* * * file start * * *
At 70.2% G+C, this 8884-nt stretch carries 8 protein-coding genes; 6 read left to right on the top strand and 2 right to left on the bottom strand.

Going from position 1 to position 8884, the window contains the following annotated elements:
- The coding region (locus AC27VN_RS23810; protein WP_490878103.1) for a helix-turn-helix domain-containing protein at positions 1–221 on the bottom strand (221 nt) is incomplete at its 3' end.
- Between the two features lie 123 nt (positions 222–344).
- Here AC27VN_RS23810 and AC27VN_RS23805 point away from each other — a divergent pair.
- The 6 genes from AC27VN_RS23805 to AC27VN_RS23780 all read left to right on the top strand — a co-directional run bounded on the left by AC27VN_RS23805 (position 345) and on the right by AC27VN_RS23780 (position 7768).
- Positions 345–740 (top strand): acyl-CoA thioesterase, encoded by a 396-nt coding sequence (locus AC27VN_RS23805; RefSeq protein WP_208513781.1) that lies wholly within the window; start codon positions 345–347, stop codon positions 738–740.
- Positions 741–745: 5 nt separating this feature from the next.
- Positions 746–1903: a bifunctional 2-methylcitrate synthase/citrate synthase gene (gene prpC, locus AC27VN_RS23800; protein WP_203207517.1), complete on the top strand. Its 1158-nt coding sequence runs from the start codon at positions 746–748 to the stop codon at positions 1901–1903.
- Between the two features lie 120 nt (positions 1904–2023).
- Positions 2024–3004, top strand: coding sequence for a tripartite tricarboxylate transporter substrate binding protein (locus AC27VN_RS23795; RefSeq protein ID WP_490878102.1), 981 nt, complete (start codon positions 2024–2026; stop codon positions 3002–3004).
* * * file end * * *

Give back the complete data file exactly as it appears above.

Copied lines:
At 70.2% G+C, this 8884-nt stretch carries 8 protein-coding genes; 6 read left to right on the top strand and 2 right to left on the bottom strand.

Going from position 1 to position 8884, the window contains the following annotated elements:
- The coding region (locus AC27VN_RS23810; protein WP_490878103.1) for a helix-turn-helix domain-containing protein at positions 1–221 on the bottom strand (221 nt) is incomplete at its 3' end.
- Between the two features lie 123 nt (positions 222–344).
- Here AC27VN_RS23810 and AC27VN_RS23805 point away from each other — a divergent pair.
- The 6 genes from AC27VN_RS23805 to AC27VN_RS23780 all read left to right on the top strand — a co-directional run bounded on the left by AC27VN_RS23805 (position 345) and on the right by AC27VN_RS23780 (position 7768).
- Positions 345–740 (top strand): acyl-CoA thioesterase, encoded by a 396-nt coding sequence (locus AC27VN_RS23805; RefSeq protein WP_208513781.1) that lies wholly within the window; start codon positions 345–347, stop codon positions 738–740.
- Positions 741–745: 5 nt separating this feature from the next.
- Positions 746–1903: a bifunctional 2-methylcitrate synthase/citrate synthase gene (gene prpC, locus AC27VN_RS23800; protein WP_203207517.1), complete on the top strand. Its 1158-nt coding sequence runs from the start codon at positions 746–748 to the stop codon at positions 1901–1903.
- Between the two features lie 120 nt (positions 1904–2023).
- Positions 2024–3004, top strand: coding sequence for a tripartite tricarboxylate transporter substrate binding protein (locus AC27VN_RS23795; RefSeq protein ID WP_490878102.1), 981 nt, complete (start codon positions 2024–2026; stop codon positions 3002–3004).